Also on the menu were a bisque; a salad with avocado, jalapeno, and fresh mayonnaise with lime; and a Grand Marnier soufflé. An example of how the cooking blended with the text: The noise of the egg beater used to make the soufflé morphed into the sound of helicopters during the Vietnam War section of the play.
Lyman, who loves to cook, got her recipes from Julia Child's books and from Fussell, who is her longtime friend. Fussell came in and taught her how to make the bisque. Lyman had a working stove, an oven, running water, and a fake refrigerator. In the New York production, she eviscerated a steamed lobster, cracking the claws and digging out the meat. The director gave her precise instructions such as, "Break the eggs on that line." While things were simmering on the stove, Lyman sit down and sipped wine, talking to the audience.
She memorized the monologue first, and she then layered the cooking on top of that. It was important that she be efficient in the kitchen because that reveals a lot about her character. Fortunately she has no fear of knives, which she's used to handling, although she cut her finger a few times early on and learned to stash Band-Aids onstage.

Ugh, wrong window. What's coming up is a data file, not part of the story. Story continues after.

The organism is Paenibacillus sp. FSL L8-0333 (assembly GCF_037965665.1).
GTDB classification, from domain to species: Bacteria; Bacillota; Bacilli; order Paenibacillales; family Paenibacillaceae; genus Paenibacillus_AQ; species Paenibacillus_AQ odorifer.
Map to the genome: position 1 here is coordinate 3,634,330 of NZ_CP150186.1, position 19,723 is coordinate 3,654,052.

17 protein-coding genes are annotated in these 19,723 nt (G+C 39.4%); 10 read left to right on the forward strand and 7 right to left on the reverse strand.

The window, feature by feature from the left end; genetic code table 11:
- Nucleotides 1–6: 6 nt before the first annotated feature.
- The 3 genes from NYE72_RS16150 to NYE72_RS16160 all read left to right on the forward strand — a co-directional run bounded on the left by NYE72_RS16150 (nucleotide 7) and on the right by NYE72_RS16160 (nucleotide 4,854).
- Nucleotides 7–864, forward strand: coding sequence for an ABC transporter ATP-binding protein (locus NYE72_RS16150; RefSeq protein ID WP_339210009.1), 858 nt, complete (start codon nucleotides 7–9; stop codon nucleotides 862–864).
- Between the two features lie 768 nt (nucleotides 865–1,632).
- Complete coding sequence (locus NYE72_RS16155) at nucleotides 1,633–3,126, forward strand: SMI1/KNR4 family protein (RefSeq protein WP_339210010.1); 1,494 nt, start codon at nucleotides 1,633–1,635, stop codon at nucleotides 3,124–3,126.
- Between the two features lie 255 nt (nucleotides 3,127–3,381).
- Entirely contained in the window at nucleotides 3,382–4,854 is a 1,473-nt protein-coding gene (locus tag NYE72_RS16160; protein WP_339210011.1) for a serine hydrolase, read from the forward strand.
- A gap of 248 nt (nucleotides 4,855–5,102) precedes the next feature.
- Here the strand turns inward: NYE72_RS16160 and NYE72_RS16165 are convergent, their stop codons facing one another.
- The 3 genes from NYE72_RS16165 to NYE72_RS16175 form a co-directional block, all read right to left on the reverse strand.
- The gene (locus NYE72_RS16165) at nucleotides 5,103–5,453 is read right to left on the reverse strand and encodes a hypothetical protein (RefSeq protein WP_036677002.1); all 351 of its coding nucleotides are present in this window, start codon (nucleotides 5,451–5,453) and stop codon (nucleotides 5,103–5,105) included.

Things have gone awry at times in another one-woman show, Heather Gold's interactive I Look Like an Egg, but I Identify As a Cookie. In it, Gold, who trained with The Groundings, delves deeper and deeper into explorations of gender identity and other personal experiences as she bakes a batch of fragrant chocolate-chip cookies, with a little chopping and mixing help from audience volunteers—the chopper is, wisely, an audience plant. "Baking is my punctuation," says Gold. "It provides a homey, comforting, central thing to come back to. But I have to deal with the fact that I have an audience who wants cookies. You'd better be as engaging as the cookie."
In the compact, low-budget show, Gold positions her premeasured ingredients on a cart and bakes them in a toaster oven. When the toaster oven goes "ding," she has to be at the finale. At the end, she also produces trays of prebaked cookies to feed the salivating audience.
Audiences love it when performers sweat over a hot stove. Lyman still remembers the sizzle and aroma when Olympia Dukakis fried bacon in Sam Shepard's The Curse of the Starving Class. It was years ago, but she's never forgotten it.
Lyman pinpoints the appeal, for actors and audiences, of this type of authentic activity onstage: "Actors spend a lot of time talking and staring into each other's eyes—whereas, in real life, we're constantly busy." Actors cooking, with real utensils and real sounds and real spilled flour, and real smells wafting out into the audience adds a verisimilitude that belies fakery. BSW